Nowhere in Africa is the extraordinary tale of a Jewish family who flees the Nazi regime in 1938 for a remote farm in Kenya. Abandoning their once-comfortable existence in Germany, Walter Redlich, his wife Jettel, and their five-year-old daughter, Regina, each deal with the harsh realities of their new life in different ways. Attorney Walter is resigned to working the farm as a caretaker; pampered Jettel resists adjustment at every turn; while the shy yet curious Regina immediately embraces the country - learning the local language and customs, and finding a friend in Owuor, the farm's cook. As the war rages on the other side of the world, the family’s relationships with their strange environment become increasingly complicated as Jettel grows more self-assured and Walter more haunted by the life they left behind.
In 1946, with the war over, Regina's fondest dream comes true when her brother Max is born. Walter's decision, however, to return to his homeland to help rebuild a new Germany puts his family into turmoil again.
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Book Even Better than Oscar-Winning Movie
- Susie "I'm Audible's first Editor-at-Large, the host of In Bed with Susie Bright -- and a longtime author, editor, journo, and bookworm. I listen to audio when I'm cooking, playing cards, knitting, going to bed, waking up, driving, and putting other people's kids to bed! My favorite audiobooks, ever, are: "True Grit" and "The Dog of the South.""
I loved this book!
I've been concentrating on listening to WW II books as I wanted to learn more about that time in history, especially how the Nazis treated people in the various countries like France, the Netherlands, Scandinavia etc. I had not read any books that dealt with German Jews fleeing Germany into Africa, so this was new for me. The history of Jews living and trying to leave Germany and the hardships and atrocities they encounter are pretty well documented in other books, and this one does spend some time on that process, but once the family arrives in Africa, wow!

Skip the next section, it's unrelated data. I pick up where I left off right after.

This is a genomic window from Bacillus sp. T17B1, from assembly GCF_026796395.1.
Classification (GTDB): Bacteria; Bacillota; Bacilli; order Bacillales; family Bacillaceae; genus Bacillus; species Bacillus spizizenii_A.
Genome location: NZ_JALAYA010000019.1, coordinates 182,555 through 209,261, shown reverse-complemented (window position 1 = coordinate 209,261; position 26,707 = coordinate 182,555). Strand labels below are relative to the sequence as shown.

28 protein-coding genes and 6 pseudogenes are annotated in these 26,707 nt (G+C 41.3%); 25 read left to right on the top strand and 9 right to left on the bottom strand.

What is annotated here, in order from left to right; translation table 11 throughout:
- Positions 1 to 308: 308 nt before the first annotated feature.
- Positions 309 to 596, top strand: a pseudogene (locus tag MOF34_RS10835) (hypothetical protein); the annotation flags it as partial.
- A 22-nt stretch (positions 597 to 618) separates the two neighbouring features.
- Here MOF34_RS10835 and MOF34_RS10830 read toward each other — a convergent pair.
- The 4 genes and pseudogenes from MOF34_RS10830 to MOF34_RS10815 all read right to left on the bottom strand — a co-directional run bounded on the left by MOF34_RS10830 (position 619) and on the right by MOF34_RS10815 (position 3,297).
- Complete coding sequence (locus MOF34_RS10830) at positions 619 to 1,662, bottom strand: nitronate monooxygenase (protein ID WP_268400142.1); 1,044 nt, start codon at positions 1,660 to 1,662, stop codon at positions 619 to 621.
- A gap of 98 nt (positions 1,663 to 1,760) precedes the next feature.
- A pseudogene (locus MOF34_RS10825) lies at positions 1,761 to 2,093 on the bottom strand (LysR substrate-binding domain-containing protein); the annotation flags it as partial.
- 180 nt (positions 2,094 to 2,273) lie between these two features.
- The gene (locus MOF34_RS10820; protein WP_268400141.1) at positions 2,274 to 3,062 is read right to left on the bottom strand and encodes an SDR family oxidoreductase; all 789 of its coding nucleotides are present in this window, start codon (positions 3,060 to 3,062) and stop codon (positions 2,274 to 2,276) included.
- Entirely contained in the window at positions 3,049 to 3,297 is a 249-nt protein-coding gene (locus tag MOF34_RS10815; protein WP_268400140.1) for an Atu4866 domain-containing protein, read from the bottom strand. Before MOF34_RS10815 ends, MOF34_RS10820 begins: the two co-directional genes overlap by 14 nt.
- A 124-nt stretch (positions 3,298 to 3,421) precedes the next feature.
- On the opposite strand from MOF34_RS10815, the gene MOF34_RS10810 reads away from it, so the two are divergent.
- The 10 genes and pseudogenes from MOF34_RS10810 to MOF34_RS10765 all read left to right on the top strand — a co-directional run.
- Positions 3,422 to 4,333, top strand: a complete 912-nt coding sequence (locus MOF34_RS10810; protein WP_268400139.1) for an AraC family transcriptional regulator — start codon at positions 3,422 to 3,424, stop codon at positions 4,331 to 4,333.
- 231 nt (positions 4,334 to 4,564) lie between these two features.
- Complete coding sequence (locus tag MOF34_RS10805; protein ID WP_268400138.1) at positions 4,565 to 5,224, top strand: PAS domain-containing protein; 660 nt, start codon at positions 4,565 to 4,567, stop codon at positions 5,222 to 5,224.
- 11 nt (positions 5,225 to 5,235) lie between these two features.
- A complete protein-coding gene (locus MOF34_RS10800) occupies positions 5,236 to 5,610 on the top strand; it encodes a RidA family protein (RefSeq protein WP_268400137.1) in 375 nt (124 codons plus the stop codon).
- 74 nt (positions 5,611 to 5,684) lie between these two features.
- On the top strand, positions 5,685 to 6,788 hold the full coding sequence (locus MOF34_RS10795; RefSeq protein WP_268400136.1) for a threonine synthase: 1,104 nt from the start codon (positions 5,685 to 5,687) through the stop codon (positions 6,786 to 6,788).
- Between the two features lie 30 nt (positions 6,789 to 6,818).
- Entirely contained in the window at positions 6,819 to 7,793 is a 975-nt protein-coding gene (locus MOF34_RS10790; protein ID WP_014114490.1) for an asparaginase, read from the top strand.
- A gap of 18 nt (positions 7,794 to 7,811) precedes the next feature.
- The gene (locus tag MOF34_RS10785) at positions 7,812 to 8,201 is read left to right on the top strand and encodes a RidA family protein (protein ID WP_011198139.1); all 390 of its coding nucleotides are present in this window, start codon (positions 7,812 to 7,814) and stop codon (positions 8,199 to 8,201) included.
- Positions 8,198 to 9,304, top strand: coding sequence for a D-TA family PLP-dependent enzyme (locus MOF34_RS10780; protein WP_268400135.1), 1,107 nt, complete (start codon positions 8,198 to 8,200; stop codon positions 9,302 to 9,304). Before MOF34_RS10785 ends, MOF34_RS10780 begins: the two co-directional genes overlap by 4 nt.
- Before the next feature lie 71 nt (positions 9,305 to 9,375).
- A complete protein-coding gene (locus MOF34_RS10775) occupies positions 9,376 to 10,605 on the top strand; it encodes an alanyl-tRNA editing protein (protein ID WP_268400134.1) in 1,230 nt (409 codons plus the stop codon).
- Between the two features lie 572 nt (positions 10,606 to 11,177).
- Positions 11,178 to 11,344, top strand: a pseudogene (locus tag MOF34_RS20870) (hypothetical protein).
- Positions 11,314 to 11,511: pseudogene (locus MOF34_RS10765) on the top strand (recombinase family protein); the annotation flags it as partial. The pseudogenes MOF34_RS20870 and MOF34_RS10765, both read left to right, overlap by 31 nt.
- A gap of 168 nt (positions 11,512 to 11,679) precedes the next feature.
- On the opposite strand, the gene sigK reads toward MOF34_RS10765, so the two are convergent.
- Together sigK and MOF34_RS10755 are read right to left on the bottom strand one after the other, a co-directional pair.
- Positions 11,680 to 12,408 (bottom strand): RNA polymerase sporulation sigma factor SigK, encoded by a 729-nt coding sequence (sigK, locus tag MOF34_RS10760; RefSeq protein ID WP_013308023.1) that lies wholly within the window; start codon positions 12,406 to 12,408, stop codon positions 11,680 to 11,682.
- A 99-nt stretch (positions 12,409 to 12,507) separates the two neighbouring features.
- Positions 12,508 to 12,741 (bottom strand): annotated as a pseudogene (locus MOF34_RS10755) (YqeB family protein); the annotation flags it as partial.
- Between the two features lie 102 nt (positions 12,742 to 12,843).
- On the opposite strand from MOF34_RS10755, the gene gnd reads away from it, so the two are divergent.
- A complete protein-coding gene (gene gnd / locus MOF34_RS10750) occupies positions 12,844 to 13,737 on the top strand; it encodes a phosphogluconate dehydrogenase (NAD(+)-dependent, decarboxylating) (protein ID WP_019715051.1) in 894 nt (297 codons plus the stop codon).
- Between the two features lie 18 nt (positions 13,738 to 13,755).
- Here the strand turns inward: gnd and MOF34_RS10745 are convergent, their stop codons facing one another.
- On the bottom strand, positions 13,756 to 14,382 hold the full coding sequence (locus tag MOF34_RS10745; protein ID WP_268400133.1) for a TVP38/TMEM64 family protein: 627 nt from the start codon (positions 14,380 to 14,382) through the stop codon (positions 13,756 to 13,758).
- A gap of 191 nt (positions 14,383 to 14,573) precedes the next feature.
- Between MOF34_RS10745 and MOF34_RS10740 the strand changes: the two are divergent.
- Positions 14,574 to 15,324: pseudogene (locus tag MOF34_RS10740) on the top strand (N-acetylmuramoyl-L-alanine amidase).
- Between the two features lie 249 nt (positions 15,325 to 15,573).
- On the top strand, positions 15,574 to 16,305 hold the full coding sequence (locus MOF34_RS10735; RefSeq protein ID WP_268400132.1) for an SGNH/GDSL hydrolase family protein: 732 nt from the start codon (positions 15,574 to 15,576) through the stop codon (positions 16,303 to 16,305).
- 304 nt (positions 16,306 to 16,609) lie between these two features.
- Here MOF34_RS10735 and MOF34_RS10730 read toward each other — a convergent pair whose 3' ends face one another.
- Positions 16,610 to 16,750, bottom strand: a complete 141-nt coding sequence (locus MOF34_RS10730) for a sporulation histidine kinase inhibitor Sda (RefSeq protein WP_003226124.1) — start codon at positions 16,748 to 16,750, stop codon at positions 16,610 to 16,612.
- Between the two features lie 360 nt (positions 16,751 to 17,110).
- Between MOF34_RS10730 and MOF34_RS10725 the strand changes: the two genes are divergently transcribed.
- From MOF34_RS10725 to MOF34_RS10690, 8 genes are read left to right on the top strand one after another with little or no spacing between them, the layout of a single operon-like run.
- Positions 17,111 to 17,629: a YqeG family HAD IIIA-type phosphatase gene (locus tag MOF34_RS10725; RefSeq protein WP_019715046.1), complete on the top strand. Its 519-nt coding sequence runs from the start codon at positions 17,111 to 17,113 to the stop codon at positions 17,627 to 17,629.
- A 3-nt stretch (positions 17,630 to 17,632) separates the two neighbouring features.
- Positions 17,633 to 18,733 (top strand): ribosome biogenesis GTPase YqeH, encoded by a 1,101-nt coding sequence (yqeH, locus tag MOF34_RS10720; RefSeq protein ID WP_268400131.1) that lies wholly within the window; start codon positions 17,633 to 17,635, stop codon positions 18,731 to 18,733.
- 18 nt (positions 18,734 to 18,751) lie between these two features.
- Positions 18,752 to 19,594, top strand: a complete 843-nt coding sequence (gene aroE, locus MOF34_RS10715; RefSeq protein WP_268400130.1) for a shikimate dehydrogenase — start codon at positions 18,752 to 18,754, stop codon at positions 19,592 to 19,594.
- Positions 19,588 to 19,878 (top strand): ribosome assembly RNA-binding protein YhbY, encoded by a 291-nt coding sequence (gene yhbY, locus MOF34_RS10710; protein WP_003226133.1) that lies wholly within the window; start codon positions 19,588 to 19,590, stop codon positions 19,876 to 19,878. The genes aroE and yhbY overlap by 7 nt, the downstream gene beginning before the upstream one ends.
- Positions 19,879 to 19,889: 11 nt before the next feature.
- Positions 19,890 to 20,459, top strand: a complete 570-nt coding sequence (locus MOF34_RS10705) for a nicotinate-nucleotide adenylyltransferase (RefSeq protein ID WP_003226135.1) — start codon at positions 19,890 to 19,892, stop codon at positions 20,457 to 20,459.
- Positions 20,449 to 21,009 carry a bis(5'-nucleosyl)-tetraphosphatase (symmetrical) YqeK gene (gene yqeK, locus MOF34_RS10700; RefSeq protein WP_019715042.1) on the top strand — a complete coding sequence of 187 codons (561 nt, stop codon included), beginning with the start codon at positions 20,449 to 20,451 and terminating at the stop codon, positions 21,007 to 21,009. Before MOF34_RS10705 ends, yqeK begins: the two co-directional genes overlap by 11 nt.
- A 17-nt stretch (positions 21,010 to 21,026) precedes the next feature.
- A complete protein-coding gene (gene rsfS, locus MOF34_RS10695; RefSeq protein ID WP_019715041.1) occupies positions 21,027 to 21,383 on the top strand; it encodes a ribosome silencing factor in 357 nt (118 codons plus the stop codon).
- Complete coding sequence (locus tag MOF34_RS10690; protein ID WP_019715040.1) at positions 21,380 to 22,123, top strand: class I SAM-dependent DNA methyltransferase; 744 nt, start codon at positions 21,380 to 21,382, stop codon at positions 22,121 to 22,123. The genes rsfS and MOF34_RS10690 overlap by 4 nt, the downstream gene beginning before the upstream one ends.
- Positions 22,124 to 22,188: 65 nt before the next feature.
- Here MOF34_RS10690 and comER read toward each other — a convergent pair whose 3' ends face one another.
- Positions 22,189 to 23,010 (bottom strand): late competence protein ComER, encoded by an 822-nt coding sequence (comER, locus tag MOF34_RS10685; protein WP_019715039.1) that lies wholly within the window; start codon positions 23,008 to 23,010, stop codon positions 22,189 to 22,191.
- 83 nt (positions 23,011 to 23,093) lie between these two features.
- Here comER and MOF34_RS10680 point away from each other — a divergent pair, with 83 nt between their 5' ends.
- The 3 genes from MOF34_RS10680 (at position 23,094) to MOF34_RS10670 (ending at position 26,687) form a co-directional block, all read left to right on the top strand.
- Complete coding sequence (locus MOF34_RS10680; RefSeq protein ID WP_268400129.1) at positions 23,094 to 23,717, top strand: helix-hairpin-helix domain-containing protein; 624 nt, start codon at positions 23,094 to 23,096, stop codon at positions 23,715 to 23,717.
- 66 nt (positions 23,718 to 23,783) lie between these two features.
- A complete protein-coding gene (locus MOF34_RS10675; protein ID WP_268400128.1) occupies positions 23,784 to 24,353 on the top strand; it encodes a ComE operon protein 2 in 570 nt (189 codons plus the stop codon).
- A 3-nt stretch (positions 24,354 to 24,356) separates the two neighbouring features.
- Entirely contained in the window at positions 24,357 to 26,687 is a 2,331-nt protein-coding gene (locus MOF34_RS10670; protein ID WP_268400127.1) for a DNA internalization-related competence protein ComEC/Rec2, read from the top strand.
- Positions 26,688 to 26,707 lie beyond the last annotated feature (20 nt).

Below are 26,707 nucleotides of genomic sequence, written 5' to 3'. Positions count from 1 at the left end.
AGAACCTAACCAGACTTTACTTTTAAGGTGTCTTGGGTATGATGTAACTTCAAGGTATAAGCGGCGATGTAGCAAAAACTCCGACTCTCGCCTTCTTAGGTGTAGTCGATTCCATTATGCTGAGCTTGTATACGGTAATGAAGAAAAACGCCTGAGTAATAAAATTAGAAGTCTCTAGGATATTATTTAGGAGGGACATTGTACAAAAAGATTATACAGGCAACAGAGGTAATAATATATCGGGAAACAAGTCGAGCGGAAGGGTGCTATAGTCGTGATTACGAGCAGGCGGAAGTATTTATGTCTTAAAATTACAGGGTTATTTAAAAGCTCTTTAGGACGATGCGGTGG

Ms. Zweig does a fantastic job writing about the lives and hardships of those who have had to leave their country, but she does an amazing job of writing about the relationships that develop between the fleeing Jews and the local tribes people of Kenya.The descriptions remind me a bit of "the Power of One", written by Bryce Courtenay, who was born in Africa and had to leave his country because of apartheid problems there. He met and married an Australian woman and lived and wrote in Australia until his death recently.
Anyway, Ms. Zweig has caught the rhythm, melody and unique way of thinking of the local people. I loved the blend of each, European and African, as they viewed a problem or situation that needed some solution. The daughter, who is very young when she arrives in Africa, is caught between two worlds, her parents' and her adopted Africa's. She becomes a rather split personality, when it comes to her thinking processes.
This is an historical novel, set in Germany and Africa but it's timber and tone is so different from many of the offerings you will come across. If you are looking for a book that gives information about WWII but is not the run of the mill account then this book is for you.
- Shannon Miles "Formerly Maui Writers Conference Founder/Director"